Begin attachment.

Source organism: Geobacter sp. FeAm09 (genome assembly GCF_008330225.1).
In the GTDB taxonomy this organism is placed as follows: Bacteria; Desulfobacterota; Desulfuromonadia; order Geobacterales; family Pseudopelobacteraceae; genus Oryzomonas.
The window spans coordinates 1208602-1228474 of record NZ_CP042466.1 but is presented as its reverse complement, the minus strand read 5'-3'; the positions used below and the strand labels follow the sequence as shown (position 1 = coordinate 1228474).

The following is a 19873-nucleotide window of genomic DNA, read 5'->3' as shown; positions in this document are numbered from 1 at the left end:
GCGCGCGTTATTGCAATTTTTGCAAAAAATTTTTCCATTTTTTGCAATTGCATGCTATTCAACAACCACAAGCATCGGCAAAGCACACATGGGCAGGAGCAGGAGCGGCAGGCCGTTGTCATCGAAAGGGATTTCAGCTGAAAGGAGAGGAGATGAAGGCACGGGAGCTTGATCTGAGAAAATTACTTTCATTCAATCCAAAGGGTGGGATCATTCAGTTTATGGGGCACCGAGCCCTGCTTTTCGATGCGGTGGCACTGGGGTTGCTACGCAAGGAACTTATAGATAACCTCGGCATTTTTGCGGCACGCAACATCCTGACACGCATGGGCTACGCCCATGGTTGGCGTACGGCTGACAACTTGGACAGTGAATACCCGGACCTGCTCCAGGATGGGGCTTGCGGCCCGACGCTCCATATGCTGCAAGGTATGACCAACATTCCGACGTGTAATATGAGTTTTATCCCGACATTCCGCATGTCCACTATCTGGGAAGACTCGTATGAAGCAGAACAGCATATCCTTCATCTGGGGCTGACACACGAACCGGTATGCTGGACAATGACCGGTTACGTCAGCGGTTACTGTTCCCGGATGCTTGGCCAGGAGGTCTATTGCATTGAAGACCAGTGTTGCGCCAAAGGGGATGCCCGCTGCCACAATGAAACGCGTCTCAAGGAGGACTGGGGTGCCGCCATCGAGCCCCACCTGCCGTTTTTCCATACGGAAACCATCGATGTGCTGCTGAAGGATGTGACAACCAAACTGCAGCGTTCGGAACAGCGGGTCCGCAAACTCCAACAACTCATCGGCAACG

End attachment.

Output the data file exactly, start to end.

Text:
Source organism: Geobacter sp. FeAm09 (genome assembly GCF_008330225.1).
In the GTDB taxonomy this organism is placed as follows: Bacteria; Desulfobacterota; Desulfuromonadia; order Geobacterales; family Pseudopelobacteraceae; genus Oryzomonas.
The window spans coordinates 1208602-1228474 of record NZ_CP042466.1 but is presented as its reverse complement, the minus strand read 5'-3'; the positions used below and the strand labels follow the sequence as shown (position 1 = coordinate 1228474).

The following is a 19873-nucleotide window of genomic DNA, read 5'->3' as shown; positions in this document are numbered from 1 at the left end:
GCGCGCGTTATTGCAATTTTTGCAAAAAATTTTTCCATTTTTTGCAATTGCATGCTATTCAACAACCACAAGCATCGGCAAAGCACACATGGGCAGGAGCAGGAGCGGCAGGCCGTTGTCATCGAAAGGGATTTCAGCTGAAAGGAGAGGAGATGAAGGCACGGGAGCTTGATCTGAGAAAATTACTTTCATTCAATCCAAAGGGTGGGATCATTCAGTTTATGGGGCACCGAGCCCTGCTTTTCGATGCGGTGGCACTGGGGTTGCTACGCAAGGAACTTATAGATAACCTCGGCATTTTTGCGGCACGCAACATCCTGACACGCATGGGCTACGCCCATGGTTGGCGTACGGCTGACAACTTGGACAGTGAATACCCGGACCTGCTCCAGGATGGGGCTTGCGGCCCGACGCTCCATATGCTGCAAGGTATGACCAACATTCCGACGTGTAATATGAGTTTTATCCCGACATTCCGCATGTCCACTATCTGGGAAGACTCGTATGAAGCAGAACAGCATATCCTTCATCTGGGGCTGACACACGAACCGGTATGCTGGACAATGACCGGTTACGTCAGCGGTTACTGTTCCCGGATGCTTGGCCAGGAGGTCTATTGCATTGAAGACCAGTGTTGCGCCAAAGGGGATGCCCGCTGCCACAATGAAACGCGTCTCAAGGAGGACTGGGGTGCCGCCATCGAGCCCCACCTGCCGTTTTTCCATACGGAAACCATCGATGTGCTGCTGAAGGATGTGACAACCAAACTGCAGCGTTCGGAACAGCGGGTCCGCAAACTCCAACAACTCATCGGCAACG